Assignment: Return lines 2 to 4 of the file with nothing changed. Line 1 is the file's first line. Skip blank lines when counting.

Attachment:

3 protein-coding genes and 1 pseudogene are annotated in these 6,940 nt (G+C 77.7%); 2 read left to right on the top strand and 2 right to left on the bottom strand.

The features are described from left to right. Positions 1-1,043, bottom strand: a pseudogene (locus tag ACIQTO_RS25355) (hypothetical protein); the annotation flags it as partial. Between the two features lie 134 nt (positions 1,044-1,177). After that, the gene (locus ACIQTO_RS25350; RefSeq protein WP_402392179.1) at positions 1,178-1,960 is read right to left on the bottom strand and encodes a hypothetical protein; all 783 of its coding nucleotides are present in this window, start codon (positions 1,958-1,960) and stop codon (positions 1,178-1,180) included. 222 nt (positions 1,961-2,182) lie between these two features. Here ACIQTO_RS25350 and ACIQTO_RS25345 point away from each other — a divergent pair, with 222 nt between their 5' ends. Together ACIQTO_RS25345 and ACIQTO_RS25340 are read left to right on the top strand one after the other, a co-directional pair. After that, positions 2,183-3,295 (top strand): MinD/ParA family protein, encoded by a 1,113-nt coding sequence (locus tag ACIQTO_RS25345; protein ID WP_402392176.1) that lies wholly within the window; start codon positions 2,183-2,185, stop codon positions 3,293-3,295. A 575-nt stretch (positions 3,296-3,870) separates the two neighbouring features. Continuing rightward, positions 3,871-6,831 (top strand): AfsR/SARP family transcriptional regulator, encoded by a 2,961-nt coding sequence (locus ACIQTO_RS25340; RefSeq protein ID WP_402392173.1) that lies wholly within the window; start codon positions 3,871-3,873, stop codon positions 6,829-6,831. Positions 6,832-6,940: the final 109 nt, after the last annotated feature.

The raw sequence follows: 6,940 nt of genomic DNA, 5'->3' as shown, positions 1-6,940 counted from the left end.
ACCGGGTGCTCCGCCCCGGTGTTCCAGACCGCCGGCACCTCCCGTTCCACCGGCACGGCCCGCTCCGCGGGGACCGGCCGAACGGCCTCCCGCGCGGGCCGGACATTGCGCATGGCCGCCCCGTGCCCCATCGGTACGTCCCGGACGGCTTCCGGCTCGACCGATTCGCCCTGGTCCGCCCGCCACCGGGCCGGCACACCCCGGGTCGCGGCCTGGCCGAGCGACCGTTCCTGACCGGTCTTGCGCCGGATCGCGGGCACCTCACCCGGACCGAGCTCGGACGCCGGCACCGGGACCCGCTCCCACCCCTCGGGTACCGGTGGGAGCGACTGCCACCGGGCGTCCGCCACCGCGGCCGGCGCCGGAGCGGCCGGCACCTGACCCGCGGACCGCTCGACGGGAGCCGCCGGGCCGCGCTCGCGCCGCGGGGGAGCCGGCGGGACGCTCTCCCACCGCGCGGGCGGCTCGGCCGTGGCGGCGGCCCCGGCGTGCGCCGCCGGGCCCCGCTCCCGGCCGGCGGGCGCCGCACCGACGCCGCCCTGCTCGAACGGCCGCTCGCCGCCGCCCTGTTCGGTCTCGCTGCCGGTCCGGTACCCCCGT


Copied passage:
The features are described from left to right. Positions 1-1,043, bottom strand: a pseudogene (locus tag ACIQTO_RS25355) (hypothetical protein); the annotation flags it as partial. Between the two features lie 134 nt (positions 1,044-1,177). After that, the gene (locus ACIQTO_RS25350; RefSeq protein WP_402392179.1) at positions 1,178-1,960 is read right to left on the bottom strand and encodes a hypothetical protein; all 783 of its coding nucleotides are present in this window, start codon (positions 1,958-1,960) and stop codon (positions 1,178-1,180) included. 222 nt (positions 1,961-2,182) lie between these two features. Here ACIQTO_RS25350 and ACIQTO_RS25345 point away from each other — a divergent pair, with 222 nt between their 5' ends. Together ACIQTO_RS25345 and ACIQTO_RS25340 are read left to right on the top strand one after the other, a co-directional pair. After that, positions 2,183-3,295 (top strand): MinD/ParA family protein, encoded by a 1,113-nt coding sequence (locus tag ACIQTO_RS25345; protein ID WP_402392176.1) that lies wholly within the window; start codon positions 2,183-2,185, stop codon positions 3,293-3,295. A 575-nt stretch (positions 3,296-3,870) separates the two neighbouring features. Continuing rightward, positions 3,871-6,831 (top strand): AfsR/SARP family transcriptional regulator, encoded by a 2,961-nt coding sequence (locus ACIQTO_RS25340; RefSeq protein ID WP_402392173.1) that lies wholly within the window; start codon positions 3,871-3,873, stop codon positions 6,829-6,831. Positions 6,832-6,940: the final 109 nt, after the last annotated feature.

The raw sequence follows: 6,940 nt of genomic DNA, 5'->3' as shown, positions 1-6,940 counted from the left end.
ACCGGGTGCTCCGCCCCGGTGTTCCAGACCGCCGGCACCTCCCGTTCCACCGGCACGGCCCGCTCCGCGGGGACCGGCCGAACGGCCTCCCGCGCGGGCCGGACATTGCGCATGGCCGCCCCGTGCCCCATCGGTACGTCCCGGACGGCTTCCGGCTCGACCGATTCGCCCTGGTCCGCCCGCCACCGGGCCGGCACACCCCGGGTCGCGGCCTGGCCGAGCGACCGTTCCTGACCGGTCTTGCGCCGGATCGCGGGCACCTCACCCGGACCGAGCTCGGACGCCGGCACCGGGACCCGCTCCCACCCCTCGGGTACCGGTGGGAGCGACTGCCACCGGGCGTCCGCCACCGCGGCCGGCGCCGGAGCGGCCGGCACCTGACCCGCGGACCGCTCGACGGGAGCCGCCGGGCCGCGCTCGCGCCGCGGGGGAGCCGGCGGGACGCTCTCCCACCGCGCGGGCGGCTCGGCCGTGGCGGCGGCCCCGGCGTGCGCCGCCGGGCCCCGCTCCCGGCCGGCGGGCGCCGCACCGACGCCGCCCTGCTCGAACGGCCGCTCGCCGCCGCCCTGTTCGGTCTCGCTGCCGGTCCGGTACCCCCGT